Need advice about limitations. Is it best to put them in the applicable section or will putting them at the end of the report suffice? Thanks John
If there is a particular element / component that is not inspected, I would note the limitation specifically in the applicable section for that component.
Limitations in the report are typical and to be expected most if not each time based on things you may run into on site…such as boxes stacked up and no access. But, of major importance, make sure that the big limitations are, generally, spelled out in your contract, so the client has in theory agreed to them. Even having the client agree to specific standards of practice, that explain the limitations, is helpful. Limitations in a report provide comments and true facts about problems encountered inspecting certain areas but the contract is the place where the client signs that they agree to your limitations. They might disagree with a limitation in the report and that is why it is important that the language in the contract helps protect you in that event as well.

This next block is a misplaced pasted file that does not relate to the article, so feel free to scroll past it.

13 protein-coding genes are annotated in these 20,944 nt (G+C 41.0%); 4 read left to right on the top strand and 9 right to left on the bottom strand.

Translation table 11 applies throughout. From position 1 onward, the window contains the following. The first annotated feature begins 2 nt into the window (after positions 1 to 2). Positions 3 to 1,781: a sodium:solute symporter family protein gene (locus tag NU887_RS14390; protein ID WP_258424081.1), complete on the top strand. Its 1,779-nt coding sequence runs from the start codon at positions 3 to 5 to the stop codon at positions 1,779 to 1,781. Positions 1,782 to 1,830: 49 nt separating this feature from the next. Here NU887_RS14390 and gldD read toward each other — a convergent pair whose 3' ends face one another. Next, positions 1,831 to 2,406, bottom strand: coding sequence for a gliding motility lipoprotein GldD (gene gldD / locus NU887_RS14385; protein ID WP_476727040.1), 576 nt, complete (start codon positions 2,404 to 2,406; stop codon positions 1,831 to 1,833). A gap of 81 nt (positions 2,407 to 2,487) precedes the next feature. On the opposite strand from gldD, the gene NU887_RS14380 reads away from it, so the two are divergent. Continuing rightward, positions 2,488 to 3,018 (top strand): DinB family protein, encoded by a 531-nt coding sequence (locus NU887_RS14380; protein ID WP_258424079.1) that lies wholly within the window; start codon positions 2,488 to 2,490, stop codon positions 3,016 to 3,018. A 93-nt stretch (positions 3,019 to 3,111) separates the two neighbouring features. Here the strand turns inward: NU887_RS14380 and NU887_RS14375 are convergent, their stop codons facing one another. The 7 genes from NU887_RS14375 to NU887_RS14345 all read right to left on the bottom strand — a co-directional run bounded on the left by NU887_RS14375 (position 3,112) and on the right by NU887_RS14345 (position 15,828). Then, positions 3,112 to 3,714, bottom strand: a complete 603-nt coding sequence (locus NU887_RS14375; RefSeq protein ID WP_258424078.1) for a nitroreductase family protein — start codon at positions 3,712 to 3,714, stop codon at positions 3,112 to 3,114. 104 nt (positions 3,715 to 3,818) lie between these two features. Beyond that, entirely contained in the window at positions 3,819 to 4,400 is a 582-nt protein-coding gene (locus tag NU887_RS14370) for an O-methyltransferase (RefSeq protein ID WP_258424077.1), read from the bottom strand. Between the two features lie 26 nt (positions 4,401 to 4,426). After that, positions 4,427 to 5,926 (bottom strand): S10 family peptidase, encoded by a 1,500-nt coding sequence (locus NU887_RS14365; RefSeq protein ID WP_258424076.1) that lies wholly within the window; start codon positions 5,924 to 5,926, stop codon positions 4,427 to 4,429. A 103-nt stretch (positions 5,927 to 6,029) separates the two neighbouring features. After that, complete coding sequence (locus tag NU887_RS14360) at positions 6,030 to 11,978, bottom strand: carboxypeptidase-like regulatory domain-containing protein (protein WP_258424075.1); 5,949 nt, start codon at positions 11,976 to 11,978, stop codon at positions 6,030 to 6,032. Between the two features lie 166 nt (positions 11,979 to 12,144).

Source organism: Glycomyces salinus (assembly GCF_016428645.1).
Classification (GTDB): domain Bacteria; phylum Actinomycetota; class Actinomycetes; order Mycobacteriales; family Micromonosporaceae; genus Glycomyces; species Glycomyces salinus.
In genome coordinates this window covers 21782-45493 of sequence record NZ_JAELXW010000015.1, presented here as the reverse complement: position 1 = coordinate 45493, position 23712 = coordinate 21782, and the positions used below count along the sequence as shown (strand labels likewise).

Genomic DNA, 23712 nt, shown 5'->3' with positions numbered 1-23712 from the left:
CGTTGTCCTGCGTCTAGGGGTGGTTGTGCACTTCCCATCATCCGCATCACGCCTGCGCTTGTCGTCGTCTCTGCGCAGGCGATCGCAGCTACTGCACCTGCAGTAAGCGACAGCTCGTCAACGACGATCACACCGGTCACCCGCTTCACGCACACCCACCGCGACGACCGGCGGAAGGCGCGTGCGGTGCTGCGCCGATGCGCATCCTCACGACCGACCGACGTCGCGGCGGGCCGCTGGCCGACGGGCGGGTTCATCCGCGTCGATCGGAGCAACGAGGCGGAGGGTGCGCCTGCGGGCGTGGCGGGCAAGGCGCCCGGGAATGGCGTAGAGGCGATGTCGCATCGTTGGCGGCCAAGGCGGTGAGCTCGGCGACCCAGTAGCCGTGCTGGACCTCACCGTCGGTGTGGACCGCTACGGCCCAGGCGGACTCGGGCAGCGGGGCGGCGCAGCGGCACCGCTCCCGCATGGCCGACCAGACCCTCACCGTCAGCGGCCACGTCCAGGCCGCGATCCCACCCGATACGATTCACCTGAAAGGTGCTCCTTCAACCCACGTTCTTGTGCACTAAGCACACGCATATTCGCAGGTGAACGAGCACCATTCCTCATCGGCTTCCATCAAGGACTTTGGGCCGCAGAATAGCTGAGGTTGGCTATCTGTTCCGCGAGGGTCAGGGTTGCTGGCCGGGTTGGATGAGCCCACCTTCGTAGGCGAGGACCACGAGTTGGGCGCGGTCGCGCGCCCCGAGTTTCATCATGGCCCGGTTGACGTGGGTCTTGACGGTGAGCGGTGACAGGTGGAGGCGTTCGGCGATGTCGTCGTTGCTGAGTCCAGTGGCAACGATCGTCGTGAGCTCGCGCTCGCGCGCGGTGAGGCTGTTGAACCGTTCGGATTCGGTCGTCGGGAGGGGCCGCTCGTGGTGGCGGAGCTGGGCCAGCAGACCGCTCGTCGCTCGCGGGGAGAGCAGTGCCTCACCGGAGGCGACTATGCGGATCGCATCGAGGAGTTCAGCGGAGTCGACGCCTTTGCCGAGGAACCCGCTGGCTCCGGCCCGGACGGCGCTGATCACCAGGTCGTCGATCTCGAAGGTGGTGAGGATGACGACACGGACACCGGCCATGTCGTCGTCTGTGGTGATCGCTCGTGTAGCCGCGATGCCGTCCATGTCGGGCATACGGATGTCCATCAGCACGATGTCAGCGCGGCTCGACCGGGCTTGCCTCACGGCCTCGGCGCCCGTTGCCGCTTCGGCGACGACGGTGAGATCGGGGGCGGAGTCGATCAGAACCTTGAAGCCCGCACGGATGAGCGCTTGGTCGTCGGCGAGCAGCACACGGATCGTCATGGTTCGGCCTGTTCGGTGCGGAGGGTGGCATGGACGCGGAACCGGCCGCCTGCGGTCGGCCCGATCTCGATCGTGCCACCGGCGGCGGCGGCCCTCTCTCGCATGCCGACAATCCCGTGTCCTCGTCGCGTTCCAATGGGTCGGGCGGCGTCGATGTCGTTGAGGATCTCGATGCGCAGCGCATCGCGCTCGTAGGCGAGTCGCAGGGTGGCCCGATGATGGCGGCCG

Steve sums it up quite well.
I don’t hesistate to insert blanket limitation statements in the report directly before reporting on the subject or system. Citing them orally is equally important because the client’s understanding of the limitations and hopefully agreement with them (never had a disagreement, at least so far) is crucial to me. Inserting limitations into the logical flow of the report is great means to accomplish understanding (and likely prevents many liability disputes).
I put them at the front of the report. That way they read them before getting to anything else, and before they get tired from reading all that other stuff.